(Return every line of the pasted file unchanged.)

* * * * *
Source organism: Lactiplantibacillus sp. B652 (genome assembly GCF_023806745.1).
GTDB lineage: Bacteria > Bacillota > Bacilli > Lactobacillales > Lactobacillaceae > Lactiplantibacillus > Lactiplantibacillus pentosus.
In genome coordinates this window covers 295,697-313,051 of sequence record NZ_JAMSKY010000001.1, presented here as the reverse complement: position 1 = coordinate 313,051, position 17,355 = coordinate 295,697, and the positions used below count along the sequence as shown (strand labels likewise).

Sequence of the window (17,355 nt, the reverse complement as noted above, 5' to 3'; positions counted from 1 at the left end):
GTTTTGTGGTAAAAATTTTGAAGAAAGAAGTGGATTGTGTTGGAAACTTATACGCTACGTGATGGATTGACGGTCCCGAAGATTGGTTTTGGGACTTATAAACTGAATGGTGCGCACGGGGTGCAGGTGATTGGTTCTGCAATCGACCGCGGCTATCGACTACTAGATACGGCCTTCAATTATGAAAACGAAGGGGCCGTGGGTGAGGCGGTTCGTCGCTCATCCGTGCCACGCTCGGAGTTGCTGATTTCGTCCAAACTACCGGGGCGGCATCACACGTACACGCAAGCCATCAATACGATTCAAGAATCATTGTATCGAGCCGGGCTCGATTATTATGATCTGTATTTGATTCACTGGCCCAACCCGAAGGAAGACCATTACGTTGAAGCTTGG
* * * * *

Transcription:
Source organism: Lactiplantibacillus sp. B652 (genome assembly GCF_023806745.1).
GTDB lineage: Bacteria > Bacillota > Bacilli > Lactobacillales > Lactobacillaceae > Lactiplantibacillus > Lactiplantibacillus pentosus.
In genome coordinates this window covers 295,697-313,051 of sequence record NZ_JAMSKY010000001.1, presented here as the reverse complement: position 1 = coordinate 313,051, position 17,355 = coordinate 295,697, and the positions used below count along the sequence as shown (strand labels likewise).

Sequence of the window (17,355 nt, the reverse complement as noted above, 5' to 3'; positions counted from 1 at the left end):
GTTTTGTGGTAAAAATTTTGAAGAAAGAAGTGGATTGTGTTGGAAACTTATACGCTACGTGATGGATTGACGGTCCCGAAGATTGGTTTTGGGACTTATAAACTGAATGGTGCGCACGGGGTGCAGGTGATTGGTTCTGCAATCGACCGCGGCTATCGACTACTAGATACGGCCTTCAATTATGAAAACGAAGGGGCCGTGGGTGAGGCGGTTCGTCGCTCATCCGTGCCACGCTCGGAGTTGCTGATTTCGTCCAAACTACCGGGGCGGCATCACACGTACACGCAAGCCATCAATACGATTCAAGAATCATTGTATCGAGCCGGGCTCGATTATTATGATCTGTATTTGATTCACTGGCCCAACCCGAAGGAAGACCATTACGTTGAAGCTTGG